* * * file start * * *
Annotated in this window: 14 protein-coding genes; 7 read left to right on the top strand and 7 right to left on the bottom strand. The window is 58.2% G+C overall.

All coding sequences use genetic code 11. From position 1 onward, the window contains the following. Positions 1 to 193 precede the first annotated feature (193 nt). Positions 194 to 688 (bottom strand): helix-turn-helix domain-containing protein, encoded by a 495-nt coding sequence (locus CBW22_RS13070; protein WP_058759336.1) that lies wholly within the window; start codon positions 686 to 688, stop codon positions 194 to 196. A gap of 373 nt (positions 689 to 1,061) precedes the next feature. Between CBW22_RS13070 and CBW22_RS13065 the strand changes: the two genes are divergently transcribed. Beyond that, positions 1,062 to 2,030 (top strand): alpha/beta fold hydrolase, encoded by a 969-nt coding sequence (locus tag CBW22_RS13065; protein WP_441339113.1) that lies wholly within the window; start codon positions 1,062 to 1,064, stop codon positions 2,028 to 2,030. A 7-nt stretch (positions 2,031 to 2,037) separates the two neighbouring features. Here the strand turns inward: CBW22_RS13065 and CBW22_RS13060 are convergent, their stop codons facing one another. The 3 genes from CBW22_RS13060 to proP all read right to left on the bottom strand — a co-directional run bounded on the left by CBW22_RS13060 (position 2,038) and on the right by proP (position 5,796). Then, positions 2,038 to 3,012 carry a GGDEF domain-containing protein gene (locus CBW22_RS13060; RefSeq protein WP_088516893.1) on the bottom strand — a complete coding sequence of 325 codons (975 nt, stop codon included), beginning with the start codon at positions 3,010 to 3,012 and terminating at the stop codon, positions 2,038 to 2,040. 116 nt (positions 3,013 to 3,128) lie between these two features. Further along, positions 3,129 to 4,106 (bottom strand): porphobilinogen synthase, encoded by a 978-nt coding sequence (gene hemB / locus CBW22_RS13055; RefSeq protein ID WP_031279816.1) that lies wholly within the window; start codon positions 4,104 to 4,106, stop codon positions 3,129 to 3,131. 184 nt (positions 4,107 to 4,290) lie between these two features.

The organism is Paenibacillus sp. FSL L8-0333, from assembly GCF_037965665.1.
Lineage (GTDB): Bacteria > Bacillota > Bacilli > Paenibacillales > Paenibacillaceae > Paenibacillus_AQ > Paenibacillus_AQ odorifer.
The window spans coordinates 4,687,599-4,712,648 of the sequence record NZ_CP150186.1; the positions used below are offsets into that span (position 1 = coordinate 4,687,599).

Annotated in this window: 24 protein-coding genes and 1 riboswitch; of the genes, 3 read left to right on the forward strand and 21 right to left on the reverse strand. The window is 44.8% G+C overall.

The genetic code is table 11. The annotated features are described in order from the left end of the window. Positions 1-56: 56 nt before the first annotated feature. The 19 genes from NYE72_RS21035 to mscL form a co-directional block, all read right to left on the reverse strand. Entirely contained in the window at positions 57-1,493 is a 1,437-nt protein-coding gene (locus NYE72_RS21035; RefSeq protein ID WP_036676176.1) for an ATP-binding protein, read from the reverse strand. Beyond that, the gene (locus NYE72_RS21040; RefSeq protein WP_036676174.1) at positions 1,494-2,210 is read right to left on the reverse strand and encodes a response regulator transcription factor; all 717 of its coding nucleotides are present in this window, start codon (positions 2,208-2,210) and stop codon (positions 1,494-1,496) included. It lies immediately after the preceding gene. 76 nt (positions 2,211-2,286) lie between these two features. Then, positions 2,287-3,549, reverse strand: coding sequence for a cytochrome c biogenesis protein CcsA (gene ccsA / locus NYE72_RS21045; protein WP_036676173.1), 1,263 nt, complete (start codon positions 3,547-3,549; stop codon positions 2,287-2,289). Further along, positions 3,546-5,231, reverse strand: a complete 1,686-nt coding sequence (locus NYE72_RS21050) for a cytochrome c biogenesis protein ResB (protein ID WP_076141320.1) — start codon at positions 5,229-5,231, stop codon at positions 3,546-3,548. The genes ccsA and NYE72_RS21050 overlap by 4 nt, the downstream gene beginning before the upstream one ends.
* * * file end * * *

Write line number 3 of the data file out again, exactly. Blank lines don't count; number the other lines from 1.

The organism is Paenibacillus sp. FSL L8-0333, from assembly GCF_037965665.1.